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PLO Basics: Playing Pocket Aces, Part 1

11/09/2020 by Steve Blay
Hand Analysis
D&B MAGAZINE
Strategy
D&B MAGAZINE

I’ve been doing a series of articles on PLO, looking at some of the basics for new players. PLO is a big jump from No-Limit Hold’em, but if your Hold’em skills are solid, it’s an amazing experience that will benefit you as an all-around poker player. And best of all, it will even take your No-Limit Hold’em game to the next level, because you’ll be forced to think so deeply about concepts like outs and blockers, they will almost seem trivial when you return to Hold’em.

In my last article we talked about crucial PLO concepts such as position, blockers, and pot control. Today, I’m going to be talking about playing pocket aces, a (seemingly) trivial topic in Hold’em. Just get your money in, right? In PLO, it’s not so simple…

Pocket Aces are NOT a huge favorite in PLO

So you’ve played enough Hold’em to know that your pocket aces are a big favorite pre-flop, usually somewhere between 80% to 90% depending on what your opponent is holding. The very worse scenario (if you get your money in pre-flop), is if your opponent is holding a suited connector like T9 . But even then, you’re a 77% favorite (you can use the Advanced Poker Training winning odds calculator to verify that).

In PLO, you still are going to be a favorite with pocket Aces pre-flop (with any two side cards). But you are not going to have that same huge edge that you have in Hold’em.

Let’s take a hand like AA82 , pocket aces with garbage to go with it.

If your opponent holds four random cards like Q862 , you’re still only a 65% favorite!

You’ll only be about a 60% favorite over most reasonable holdings. And if your opponent holds a rundown (basically a suited-connector, PLO style), for example JT98 , now you’re barely a favorite at all (51%).

It’s important to understand this, especially in PLO tournaments. Sure, get your money in pre-flop with pocket aces. But don’t expect the huge edges you’ve come to enjoy in Hold’em.

I should mention that of course it’s always possible your opponent is holding the other two aces, and you could be an underdog. For example, you hold the aforementioned AA82 but your opponent is holding something like AAJT . This is going to be a split pot the vast majority of the time, because hitting a single Jack or Ten doesn’t help your opponent (you didn’t forget they can only play two cards from their hand, right?) Yes, you are getting freerolled a little bit here, but in my experience it’s difficult to avoid this happening from time to time, especially in lower-stakes games and tournaments. You can end up costing yourself more money by second guessing yourself pre-flop. My advice is get your money in with Aces when you can. There are a lot of crazy PLO players out there, and generally you’ll be pleasantly surprised.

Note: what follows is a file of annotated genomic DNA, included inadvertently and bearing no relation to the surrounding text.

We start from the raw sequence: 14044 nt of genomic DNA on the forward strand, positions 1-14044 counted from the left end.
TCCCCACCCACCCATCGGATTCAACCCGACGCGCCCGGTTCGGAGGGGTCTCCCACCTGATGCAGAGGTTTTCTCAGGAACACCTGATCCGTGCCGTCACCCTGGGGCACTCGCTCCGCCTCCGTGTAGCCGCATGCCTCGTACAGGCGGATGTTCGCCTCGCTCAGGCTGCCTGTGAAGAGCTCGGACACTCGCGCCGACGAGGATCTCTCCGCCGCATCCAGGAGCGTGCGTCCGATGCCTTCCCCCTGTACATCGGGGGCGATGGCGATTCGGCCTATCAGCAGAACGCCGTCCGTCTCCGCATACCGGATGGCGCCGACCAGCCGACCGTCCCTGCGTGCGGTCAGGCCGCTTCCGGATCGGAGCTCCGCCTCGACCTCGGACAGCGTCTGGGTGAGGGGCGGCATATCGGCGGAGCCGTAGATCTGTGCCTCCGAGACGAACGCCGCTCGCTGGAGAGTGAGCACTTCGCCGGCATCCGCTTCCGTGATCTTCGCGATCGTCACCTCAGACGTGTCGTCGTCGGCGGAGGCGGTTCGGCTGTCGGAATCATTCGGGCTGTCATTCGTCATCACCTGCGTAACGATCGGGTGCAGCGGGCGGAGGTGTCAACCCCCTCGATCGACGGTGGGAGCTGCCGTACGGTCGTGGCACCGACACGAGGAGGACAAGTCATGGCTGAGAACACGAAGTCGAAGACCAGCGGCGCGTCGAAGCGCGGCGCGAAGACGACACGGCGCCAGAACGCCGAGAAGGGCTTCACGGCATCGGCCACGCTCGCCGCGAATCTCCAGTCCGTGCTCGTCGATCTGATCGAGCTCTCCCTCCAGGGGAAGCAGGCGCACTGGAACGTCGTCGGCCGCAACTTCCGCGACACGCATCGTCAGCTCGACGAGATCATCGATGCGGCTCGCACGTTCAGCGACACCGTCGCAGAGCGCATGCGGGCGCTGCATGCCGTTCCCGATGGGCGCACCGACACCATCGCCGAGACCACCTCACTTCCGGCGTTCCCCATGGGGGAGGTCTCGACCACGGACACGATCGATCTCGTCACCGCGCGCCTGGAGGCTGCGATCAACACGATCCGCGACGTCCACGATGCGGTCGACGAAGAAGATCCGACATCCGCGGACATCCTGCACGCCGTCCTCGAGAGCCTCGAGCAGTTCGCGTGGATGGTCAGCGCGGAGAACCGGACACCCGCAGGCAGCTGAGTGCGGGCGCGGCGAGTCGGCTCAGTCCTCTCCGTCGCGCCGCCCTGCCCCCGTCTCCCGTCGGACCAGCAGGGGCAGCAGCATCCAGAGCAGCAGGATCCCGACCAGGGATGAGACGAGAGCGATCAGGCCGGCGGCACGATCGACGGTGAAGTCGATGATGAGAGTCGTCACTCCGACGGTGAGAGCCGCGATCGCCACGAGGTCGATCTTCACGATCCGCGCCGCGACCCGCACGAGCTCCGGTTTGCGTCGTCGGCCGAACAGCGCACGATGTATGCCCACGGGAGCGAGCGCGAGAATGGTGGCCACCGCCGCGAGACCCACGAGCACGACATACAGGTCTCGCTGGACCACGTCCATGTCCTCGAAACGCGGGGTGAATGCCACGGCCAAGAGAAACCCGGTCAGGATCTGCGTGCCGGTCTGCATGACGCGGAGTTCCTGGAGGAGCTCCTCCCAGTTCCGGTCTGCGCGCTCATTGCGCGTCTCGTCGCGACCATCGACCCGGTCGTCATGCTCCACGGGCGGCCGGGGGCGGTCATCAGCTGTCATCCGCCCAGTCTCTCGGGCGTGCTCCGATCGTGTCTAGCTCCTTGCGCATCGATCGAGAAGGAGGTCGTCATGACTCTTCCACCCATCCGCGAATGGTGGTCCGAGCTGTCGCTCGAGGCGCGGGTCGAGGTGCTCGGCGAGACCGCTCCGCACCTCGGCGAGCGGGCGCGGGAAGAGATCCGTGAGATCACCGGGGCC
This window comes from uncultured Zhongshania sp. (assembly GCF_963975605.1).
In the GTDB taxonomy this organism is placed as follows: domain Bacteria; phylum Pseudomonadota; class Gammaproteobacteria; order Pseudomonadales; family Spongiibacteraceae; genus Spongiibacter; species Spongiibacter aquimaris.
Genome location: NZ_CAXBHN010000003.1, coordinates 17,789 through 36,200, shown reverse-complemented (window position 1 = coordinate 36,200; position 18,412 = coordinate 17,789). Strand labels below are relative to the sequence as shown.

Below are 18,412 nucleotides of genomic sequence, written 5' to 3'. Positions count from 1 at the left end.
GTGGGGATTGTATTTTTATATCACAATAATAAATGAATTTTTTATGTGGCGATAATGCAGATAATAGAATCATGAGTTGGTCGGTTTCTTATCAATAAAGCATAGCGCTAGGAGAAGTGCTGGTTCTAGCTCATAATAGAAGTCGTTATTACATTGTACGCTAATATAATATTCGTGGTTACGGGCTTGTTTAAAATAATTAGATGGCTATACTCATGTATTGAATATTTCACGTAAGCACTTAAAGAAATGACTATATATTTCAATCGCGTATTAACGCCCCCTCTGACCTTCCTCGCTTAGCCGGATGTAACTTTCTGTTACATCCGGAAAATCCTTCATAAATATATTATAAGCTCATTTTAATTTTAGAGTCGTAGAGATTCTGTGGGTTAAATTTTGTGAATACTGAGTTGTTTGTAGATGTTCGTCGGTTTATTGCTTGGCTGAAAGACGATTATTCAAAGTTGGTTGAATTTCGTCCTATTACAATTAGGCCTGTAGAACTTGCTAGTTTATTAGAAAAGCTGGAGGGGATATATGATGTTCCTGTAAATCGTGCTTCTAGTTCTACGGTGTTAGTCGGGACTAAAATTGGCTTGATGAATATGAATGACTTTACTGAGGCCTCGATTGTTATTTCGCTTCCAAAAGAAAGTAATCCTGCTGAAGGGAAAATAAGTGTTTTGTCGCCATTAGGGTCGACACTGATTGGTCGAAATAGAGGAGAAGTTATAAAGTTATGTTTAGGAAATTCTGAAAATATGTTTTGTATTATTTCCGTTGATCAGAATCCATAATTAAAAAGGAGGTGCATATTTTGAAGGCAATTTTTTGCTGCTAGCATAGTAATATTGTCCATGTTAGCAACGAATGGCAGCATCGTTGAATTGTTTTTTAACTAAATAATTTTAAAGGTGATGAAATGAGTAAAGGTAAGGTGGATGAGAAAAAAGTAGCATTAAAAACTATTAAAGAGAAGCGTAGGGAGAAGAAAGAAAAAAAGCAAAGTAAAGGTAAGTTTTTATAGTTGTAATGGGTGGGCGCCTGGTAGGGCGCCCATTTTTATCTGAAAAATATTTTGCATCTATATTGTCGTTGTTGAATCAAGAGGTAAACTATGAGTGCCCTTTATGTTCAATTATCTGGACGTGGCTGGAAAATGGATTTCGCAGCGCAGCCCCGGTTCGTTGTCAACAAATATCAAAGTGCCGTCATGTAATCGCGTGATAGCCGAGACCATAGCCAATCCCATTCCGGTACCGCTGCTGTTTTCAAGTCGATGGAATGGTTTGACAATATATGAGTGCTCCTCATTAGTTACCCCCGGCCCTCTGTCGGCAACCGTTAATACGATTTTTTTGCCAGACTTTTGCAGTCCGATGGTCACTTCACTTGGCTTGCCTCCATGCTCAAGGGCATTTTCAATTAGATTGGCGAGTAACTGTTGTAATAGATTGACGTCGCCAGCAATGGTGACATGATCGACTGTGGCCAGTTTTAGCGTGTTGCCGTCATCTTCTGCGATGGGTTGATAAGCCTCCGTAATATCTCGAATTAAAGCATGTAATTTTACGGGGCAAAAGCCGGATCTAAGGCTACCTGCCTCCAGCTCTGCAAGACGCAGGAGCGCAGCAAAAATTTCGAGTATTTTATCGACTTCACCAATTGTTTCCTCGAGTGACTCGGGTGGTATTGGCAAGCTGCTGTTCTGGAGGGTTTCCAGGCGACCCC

I guess an analogous situation in Hold’em would be second-guessing yourself with pocket Kings pre-flop, because you’re afraid of running into Aces. Sometimes it happens, and sometimes you’ve just got to lose your money. Because everyone has been there before – you’re sure your opponent has pocket Aces, you reluctantly get your money in with Kings, and they flip over 69 because it’s their “favorite hand”. (And then of course they flop two-pair and you lose, but let’s move on…)

So, we should be happy to get our money in pre-flop with pocket Aces in PLO. What if we can’t get all the money in? This is where beginning PLO players really lose their shirt. Pocket Aces are so much easier to play on the flop in Hold’em than they are in PLO. I’m going to talk all about this in Part 2. Stay Tuned…

Steve Blay runs Omaha Poker Training. Practice your PLO poker game while playing up to 500 hands an hour against the smartest computerized players ever designed.